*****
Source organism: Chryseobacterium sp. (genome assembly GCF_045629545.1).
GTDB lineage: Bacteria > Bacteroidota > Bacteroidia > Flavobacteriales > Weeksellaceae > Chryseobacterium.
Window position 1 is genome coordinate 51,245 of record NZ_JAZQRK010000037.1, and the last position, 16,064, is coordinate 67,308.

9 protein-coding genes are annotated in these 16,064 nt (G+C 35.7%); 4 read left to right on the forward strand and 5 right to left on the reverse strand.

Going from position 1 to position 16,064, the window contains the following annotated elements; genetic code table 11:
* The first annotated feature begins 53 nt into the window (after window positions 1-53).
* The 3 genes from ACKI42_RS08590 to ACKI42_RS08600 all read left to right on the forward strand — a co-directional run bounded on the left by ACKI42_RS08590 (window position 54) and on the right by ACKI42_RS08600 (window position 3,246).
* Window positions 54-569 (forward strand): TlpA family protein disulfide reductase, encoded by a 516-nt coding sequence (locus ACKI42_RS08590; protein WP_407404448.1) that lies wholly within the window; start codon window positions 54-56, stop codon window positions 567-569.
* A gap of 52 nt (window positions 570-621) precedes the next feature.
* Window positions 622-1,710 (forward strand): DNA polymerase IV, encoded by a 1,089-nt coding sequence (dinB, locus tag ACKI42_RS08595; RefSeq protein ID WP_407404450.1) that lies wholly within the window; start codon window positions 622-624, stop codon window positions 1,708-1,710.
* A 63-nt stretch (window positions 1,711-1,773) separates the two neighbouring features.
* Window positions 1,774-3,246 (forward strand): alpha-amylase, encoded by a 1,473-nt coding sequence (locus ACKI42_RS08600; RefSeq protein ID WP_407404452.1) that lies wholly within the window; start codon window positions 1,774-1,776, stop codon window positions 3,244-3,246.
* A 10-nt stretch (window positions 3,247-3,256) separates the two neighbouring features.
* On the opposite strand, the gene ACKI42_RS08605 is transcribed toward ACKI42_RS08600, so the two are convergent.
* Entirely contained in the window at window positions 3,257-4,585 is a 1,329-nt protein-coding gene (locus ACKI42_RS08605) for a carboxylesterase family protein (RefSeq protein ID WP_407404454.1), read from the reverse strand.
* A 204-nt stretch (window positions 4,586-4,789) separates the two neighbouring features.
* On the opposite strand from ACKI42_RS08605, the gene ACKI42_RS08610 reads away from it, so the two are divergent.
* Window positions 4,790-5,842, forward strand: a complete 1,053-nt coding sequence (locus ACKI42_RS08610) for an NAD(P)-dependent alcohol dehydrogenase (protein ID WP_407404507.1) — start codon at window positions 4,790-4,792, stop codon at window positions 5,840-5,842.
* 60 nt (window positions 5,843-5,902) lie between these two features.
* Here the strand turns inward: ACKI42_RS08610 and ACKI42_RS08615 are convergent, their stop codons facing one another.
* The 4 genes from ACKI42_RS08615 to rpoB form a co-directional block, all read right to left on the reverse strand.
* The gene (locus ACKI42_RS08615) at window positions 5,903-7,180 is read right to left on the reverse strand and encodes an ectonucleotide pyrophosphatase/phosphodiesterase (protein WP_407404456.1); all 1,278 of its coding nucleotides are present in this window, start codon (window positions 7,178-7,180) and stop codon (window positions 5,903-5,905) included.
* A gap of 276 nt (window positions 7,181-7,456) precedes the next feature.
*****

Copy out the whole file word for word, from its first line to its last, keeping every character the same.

Source organism: Chryseobacterium sp. (genome assembly GCF_045629545.1).
GTDB lineage: Bacteria > Bacteroidota > Bacteroidia > Flavobacteriales > Weeksellaceae > Chryseobacterium.
Window position 1 is genome coordinate 51,245 of record NZ_JAZQRK010000037.1, and the last position, 16,064, is coordinate 67,308.

9 protein-coding genes are annotated in these 16,064 nt (G+C 35.7%); 4 read left to right on the forward strand and 5 right to left on the reverse strand.

Going from position 1 to position 16,064, the window contains the following annotated elements; genetic code table 11:
* The first annotated feature begins 53 nt into the window (after window positions 1-53).
* The 3 genes from ACKI42_RS08590 to ACKI42_RS08600 all read left to right on the forward strand — a co-directional run bounded on the left by ACKI42_RS08590 (window position 54) and on the right by ACKI42_RS08600 (window position 3,246).
* Window positions 54-569 (forward strand): TlpA family protein disulfide reductase, encoded by a 516-nt coding sequence (locus ACKI42_RS08590; protein WP_407404448.1) that lies wholly within the window; start codon window positions 54-56, stop codon window positions 567-569.
* A gap of 52 nt (window positions 570-621) precedes the next feature.
* Window positions 622-1,710 (forward strand): DNA polymerase IV, encoded by a 1,089-nt coding sequence (dinB, locus tag ACKI42_RS08595; RefSeq protein ID WP_407404450.1) that lies wholly within the window; start codon window positions 622-624, stop codon window positions 1,708-1,710.
* A 63-nt stretch (window positions 1,711-1,773) separates the two neighbouring features.
* Window positions 1,774-3,246 (forward strand): alpha-amylase, encoded by a 1,473-nt coding sequence (locus ACKI42_RS08600; RefSeq protein ID WP_407404452.1) that lies wholly within the window; start codon window positions 1,774-1,776, stop codon window positions 3,244-3,246.
* A 10-nt stretch (window positions 3,247-3,256) separates the two neighbouring features.
* On the opposite strand, the gene ACKI42_RS08605 is transcribed toward ACKI42_RS08600, so the two are convergent.
* Entirely contained in the window at window positions 3,257-4,585 is a 1,329-nt protein-coding gene (locus ACKI42_RS08605) for a carboxylesterase family protein (RefSeq protein ID WP_407404454.1), read from the reverse strand.
* A 204-nt stretch (window positions 4,586-4,789) separates the two neighbouring features.
* On the opposite strand from ACKI42_RS08605, the gene ACKI42_RS08610 reads away from it, so the two are divergent.
* Window positions 4,790-5,842, forward strand: a complete 1,053-nt coding sequence (locus ACKI42_RS08610) for an NAD(P)-dependent alcohol dehydrogenase (protein ID WP_407404507.1) — start codon at window positions 4,790-4,792, stop codon at window positions 5,840-5,842.
* 60 nt (window positions 5,843-5,902) lie between these two features.
* Here the strand turns inward: ACKI42_RS08610 and ACKI42_RS08615 are convergent, their stop codons facing one another.
* The 4 genes from ACKI42_RS08615 to rpoB form a co-directional block, all read right to left on the reverse strand.
* The gene (locus ACKI42_RS08615) at window positions 5,903-7,180 is read right to left on the reverse strand and encodes an ectonucleotide pyrophosphatase/phosphodiesterase (protein WP_407404456.1); all 1,278 of its coding nucleotides are present in this window, start codon (window positions 7,178-7,180) and stop codon (window positions 5,903-5,905) included.
* A gap of 276 nt (window positions 7,181-7,456) precedes the next feature.